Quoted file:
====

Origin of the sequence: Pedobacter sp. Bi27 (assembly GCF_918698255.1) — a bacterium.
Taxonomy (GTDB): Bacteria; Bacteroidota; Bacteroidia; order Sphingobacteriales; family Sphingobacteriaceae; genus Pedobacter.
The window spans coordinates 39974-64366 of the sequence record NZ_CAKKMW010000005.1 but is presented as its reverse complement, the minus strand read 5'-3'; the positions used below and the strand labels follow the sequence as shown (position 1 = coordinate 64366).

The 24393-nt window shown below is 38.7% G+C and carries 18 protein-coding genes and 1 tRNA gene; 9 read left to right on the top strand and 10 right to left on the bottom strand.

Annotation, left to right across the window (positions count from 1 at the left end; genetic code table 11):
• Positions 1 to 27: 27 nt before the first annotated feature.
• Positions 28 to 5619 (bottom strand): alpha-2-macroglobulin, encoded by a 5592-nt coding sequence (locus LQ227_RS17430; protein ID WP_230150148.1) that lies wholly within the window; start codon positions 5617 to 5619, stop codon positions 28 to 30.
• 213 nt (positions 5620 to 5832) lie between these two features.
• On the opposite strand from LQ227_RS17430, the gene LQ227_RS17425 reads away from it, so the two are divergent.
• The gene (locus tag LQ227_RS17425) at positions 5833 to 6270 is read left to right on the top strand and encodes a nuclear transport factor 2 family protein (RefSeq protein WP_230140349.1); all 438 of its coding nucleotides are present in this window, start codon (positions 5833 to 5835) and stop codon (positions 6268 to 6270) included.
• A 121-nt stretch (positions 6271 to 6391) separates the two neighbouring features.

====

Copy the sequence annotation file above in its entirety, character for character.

Origin of the sequence: Pedobacter sp. Bi27 (assembly GCF_918698255.1) — a bacterium.
Taxonomy (GTDB): Bacteria; Bacteroidota; Bacteroidia; order Sphingobacteriales; family Sphingobacteriaceae; genus Pedobacter.
The window spans coordinates 39974-64366 of the sequence record NZ_CAKKMW010000005.1 but is presented as its reverse complement, the minus strand read 5'-3'; the positions used below and the strand labels follow the sequence as shown (position 1 = coordinate 64366).

The 24393-nt window shown below is 38.7% G+C and carries 18 protein-coding genes and 1 tRNA gene; 9 read left to right on the top strand and 10 right to left on the bottom strand.

Annotation, left to right across the window (positions count from 1 at the left end; genetic code table 11):
• Positions 1 to 27: 27 nt before the first annotated feature.
• Positions 28 to 5619 (bottom strand): alpha-2-macroglobulin, encoded by a 5592-nt coding sequence (locus LQ227_RS17430; protein ID WP_230150148.1) that lies wholly within the window; start codon positions 5617 to 5619, stop codon positions 28 to 30.
• 213 nt (positions 5620 to 5832) lie between these two features.
• On the opposite strand from LQ227_RS17430, the gene LQ227_RS17425 reads away from it, so the two are divergent.
• The gene (locus tag LQ227_RS17425) at positions 5833 to 6270 is read left to right on the top strand and encodes a nuclear transport factor 2 family protein (RefSeq protein WP_230140349.1); all 438 of its coding nucleotides are present in this window, start codon (positions 5833 to 5835) and stop codon (positions 6268 to 6270) included.
• A 121-nt stretch (positions 6271 to 6391) separates the two neighbouring features.